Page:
Without wishing to resort to racial stereotyping, the Asians really do appear to eat absolutely anything. Oxfam run a programme in India that pays locals to capture rats that are then sold for food. In Vietnam, delicious baby mice are served up on a bed of ginger, garlic, coriander and rice. The Burmese are fond of settling down with a nice plateful of grilled bat, while birds’ nest soup (actually made from saliva) is an expensive delicacy in much of South-East Asia. Give a Filipino balut (the partially formed foetus of a baby bird, served warm from the shell), and you’ll have a friend for life, whilst north of Phnom Penh there’s no finer Cambodian hospitality than that which is accompanied by deep-fried tarantula.
China, of course, excels at this sort of thing – visit the night market a couple of blocks east of the Forbidden City and you’ll be confronted with stall after stall selling scorpion and sea horse, while Beijing also plays host to an internationally renowned penis restuarant: last time I was in town I tried to drum up support for a trip to sample its glandular gastronomy, but nobody took the bait, and I don’t think it’s the kind of place you want to be seen visiting unaccompanied.
The tail-end of the same trip found me in Seoul, where I followed esteemed food-blogger Noodlepie’s advice and visited Noryangjin Fish Market in search of freaky food. It’s an extraordinary place, 6000 square metres of space containing 700 shops stacked high with all the creatures of the sea – every possible variety of fish, crabs, octopus, squid, prawns, abalone, clams, oysters, giant pink sea slugs… the shopping list is endless. The market seems to contain enough food to feed the World’s hungry, but Seoul chomps its way through through this mountain of sea-meat each and every day. It’s genuinely staggering.
While I’d like to try a slice of raw monggae (a mottled red sack of soft flesh covered in acne-like spots, and apparently delicious), it’s only 6.30 in the morning and the first floor restaurants aren’t yet open. I wander the streets for a while in search of food, finally grabbing some snacks from a 7/11, and it’s here that I strike the mother-load.
At first glance it looks like an ordinary tin, but turn it round so the English translation is visible, and voila! Salvation in a tin.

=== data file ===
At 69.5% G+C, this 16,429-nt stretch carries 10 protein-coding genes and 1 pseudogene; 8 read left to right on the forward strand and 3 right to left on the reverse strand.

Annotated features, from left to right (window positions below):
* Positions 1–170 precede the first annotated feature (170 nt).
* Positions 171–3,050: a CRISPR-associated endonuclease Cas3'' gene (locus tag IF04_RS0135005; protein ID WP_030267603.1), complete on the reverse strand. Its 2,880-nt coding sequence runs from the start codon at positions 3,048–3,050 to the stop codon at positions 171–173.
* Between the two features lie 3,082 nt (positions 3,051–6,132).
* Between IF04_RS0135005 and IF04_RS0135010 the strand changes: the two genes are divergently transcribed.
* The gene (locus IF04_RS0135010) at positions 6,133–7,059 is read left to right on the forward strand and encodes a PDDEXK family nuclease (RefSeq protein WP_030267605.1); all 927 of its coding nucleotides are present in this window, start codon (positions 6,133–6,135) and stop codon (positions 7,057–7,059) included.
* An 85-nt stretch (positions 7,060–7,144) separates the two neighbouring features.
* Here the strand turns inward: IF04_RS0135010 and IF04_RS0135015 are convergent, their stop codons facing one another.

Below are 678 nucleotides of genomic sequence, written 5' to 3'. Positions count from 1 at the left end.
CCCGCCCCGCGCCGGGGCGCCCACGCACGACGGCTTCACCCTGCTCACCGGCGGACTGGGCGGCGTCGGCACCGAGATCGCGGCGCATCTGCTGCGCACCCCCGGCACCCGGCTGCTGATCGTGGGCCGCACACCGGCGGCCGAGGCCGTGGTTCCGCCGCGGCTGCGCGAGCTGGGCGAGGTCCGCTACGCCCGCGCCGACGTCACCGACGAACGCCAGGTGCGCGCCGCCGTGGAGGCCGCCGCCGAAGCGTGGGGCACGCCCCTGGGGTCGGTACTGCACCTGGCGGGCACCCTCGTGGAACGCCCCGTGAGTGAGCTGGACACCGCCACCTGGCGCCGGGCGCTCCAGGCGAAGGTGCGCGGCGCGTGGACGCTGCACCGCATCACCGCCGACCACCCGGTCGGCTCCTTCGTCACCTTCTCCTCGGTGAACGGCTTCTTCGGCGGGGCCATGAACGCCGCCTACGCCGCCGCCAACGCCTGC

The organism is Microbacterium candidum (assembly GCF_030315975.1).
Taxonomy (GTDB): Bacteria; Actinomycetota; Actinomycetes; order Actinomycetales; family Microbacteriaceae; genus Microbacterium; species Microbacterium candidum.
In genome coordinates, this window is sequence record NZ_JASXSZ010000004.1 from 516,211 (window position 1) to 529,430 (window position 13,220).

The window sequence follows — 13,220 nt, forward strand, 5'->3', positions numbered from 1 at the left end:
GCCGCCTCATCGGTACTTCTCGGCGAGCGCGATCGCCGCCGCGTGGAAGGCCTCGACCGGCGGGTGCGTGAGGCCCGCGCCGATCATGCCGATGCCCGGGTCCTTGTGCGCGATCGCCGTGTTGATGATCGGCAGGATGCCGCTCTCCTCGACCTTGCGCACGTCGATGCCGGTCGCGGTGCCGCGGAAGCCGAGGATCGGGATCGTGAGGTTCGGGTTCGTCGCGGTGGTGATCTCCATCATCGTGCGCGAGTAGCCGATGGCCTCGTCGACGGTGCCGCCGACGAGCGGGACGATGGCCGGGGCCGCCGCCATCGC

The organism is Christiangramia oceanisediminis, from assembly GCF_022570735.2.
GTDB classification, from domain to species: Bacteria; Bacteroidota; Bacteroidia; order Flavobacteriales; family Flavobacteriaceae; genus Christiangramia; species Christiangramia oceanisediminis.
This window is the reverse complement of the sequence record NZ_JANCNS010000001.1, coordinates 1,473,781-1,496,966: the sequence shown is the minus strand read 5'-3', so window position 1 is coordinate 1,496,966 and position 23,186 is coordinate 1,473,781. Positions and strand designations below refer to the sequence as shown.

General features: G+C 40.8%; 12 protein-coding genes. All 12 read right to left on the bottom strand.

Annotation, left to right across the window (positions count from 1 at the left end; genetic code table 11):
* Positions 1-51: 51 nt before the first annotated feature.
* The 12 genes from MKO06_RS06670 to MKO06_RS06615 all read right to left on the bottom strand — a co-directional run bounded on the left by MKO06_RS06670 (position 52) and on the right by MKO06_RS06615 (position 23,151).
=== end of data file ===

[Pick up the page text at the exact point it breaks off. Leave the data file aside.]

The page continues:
Yep, it’s silkworm pupa. Seasoned with soy sauce and sugar. Sounds like some kind of heavenly nectar, right? I’m determined to find out, so I stow the wormy wonder in my hand luggage and return forthwith to the UK, where I open the tin.
It doesn’t look good. If anything, the pupa resemble miniature cockroaches that have had their legs and antennae removed, as if to streamline their appearance.
Raw, it doesn’t taste great. Not that I’m an expert on bug eating or anything, but it kind of tastes like you’d expect it to; a bit dusty, a bit husky, with bits that get stuck between your teeth and probably don’t digest too well. Your Koi carp might disagree, but I think it needs cooking.
Pizza is the answer. I rustle up a batch of dough, add a layer of tomato paste, sprinkle some grated mozzarella over the top, then carefully arrange some asparagus spears clock-style over the base. (Note: this artistic flourish gives the casual viewer the impression that I’ve laboured many hours over the recipe, and that my cooking skills have advanced to a point where the fine art of final presentation has become as important as flavour. This couldn’t be further from the truth, of course: all this arseing around merely disguises the fact that I’ve made no effort at all). Finally, the pupa are laid out in their cheesy graveyard.
Visually speaking, it’s an obvious triumph. The asparagus wheel draws the attention, while the silkworm pupa nestle cozily in the melted cheese, wilted and glistening. Breathlessly I steer a pizza cutter through my doughy prize, carving out a generous slice of Korean-Italian ecstasy.
It isn’t very nice. In fact, it’s quite nasty. So I throw away the pizza and eat some toast. With jam on it. Nice jam.
Mmmm, I like jam.